A young boy blows bubbles in a shell full of soapsuds. The bubbles will later float away with the wind and inevitably burst. The message behind this carefree game is clear: enjoy the moment, because it will have passed before you know it. It is unlikely that this is what attracted William V, however. In the eighteenth century, the detailed representations of seventeenth-century ‘fijnschilders’ – literally, fine painters – such as Van Mieris, were particularly popular. The polished finish of their works was considered breathtaking.
Frans van Mieris the Elder (Leiden 1635 - 1681 Leiden)
A Boy Blowing Bubbles
25.2 x 18.3 cm
Dated and signed
lower centre: M.DC.LXIII. / F. van Mieris. fect. Lugd. Bat.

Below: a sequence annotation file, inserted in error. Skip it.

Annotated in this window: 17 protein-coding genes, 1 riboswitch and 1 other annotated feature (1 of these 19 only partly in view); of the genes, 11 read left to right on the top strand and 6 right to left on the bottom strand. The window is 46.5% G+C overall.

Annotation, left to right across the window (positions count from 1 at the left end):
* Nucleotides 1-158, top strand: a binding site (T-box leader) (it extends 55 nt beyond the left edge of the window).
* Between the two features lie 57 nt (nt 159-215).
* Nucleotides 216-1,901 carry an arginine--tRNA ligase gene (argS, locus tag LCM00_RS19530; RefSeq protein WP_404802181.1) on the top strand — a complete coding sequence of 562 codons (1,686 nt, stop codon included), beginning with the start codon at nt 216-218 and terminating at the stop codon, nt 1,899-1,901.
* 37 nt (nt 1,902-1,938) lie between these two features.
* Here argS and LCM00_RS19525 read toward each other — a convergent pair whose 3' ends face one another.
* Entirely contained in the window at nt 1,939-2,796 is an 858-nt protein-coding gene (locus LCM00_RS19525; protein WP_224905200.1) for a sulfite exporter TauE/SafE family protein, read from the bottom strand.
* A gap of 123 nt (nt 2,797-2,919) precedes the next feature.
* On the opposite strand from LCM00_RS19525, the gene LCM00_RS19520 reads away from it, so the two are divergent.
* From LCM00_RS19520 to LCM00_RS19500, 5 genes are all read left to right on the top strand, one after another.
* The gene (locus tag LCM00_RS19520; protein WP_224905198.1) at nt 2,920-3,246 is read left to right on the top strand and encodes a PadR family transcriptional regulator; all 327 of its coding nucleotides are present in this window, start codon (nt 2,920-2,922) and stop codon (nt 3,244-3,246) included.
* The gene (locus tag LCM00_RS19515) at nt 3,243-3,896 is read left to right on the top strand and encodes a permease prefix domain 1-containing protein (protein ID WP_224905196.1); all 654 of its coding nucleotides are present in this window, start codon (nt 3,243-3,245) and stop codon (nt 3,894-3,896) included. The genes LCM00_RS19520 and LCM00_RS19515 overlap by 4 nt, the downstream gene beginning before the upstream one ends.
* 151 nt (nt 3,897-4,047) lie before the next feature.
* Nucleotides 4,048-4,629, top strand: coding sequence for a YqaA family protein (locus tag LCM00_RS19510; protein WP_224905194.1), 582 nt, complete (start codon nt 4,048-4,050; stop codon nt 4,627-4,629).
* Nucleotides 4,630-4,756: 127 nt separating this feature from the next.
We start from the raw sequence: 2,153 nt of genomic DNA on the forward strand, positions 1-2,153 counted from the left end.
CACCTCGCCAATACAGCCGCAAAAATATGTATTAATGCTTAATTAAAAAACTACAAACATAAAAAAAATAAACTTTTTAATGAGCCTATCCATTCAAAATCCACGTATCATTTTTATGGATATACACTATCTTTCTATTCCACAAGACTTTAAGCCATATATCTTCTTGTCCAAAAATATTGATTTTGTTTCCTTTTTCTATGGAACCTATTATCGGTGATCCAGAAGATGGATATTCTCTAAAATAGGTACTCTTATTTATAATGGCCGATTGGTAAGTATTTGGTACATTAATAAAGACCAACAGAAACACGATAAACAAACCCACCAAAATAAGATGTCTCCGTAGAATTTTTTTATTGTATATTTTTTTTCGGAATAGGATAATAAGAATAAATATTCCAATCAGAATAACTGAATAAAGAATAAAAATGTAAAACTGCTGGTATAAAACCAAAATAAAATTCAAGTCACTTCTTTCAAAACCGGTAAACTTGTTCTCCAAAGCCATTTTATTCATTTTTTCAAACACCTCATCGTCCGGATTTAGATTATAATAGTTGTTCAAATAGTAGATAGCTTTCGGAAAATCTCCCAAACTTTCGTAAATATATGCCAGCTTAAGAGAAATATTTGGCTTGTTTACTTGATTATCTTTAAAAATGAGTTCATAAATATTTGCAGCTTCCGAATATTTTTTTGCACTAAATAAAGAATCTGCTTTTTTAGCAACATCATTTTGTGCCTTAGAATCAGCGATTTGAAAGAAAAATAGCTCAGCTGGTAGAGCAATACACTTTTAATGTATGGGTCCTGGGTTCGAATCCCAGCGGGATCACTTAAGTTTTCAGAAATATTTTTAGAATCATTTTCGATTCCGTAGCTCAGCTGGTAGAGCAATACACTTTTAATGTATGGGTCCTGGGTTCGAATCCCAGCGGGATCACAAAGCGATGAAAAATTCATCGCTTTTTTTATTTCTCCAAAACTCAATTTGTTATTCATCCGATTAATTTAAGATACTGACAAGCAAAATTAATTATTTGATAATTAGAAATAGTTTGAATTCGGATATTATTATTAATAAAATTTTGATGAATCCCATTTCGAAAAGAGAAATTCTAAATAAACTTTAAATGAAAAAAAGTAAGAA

Thomas, Count De Fraula, Brussel; his sale, Brussels, 21 July 1738 (Lugt 488), no. 213 (for 730 guilders and 50 cents to Lormier); Willem Lormier, The Hague, 1738-1758; his sale, The Hague, 4 July 1763 (Lugt 1307), no. 163 (for 1,560 guilders to Voet for Augustus III, Elector of Saxony and King of Poland; sold after the latter’s death for 1,500 guilders to Van Slingelandt, via the Saxon envoy in The Hague, Johann Heinrich Kauderbach, 31 December 1763); Govert van Slingelandt, The Hague, 1763-1767; his widow, Agatha Huydecoper, The Hague, 1767-1768; Van Slingelandt sale, The Hague, 18 May 1768 (Lugt 1683), no. 16; the entire collection sold to Prince William V; Prince William V, The Hague, 1768-1795; confiscated by the French, transferred to the Muséum central des arts/Musée Napoléon (Musée du Louvre), Paris, 1795-1815; Royal Picture Gallery, housed in the Prince William V Gallery, The Hague, 1816; transferred to the Mauritshuis, 1822; exhibited in the Prince William V Gallery, The Hague, since 2010
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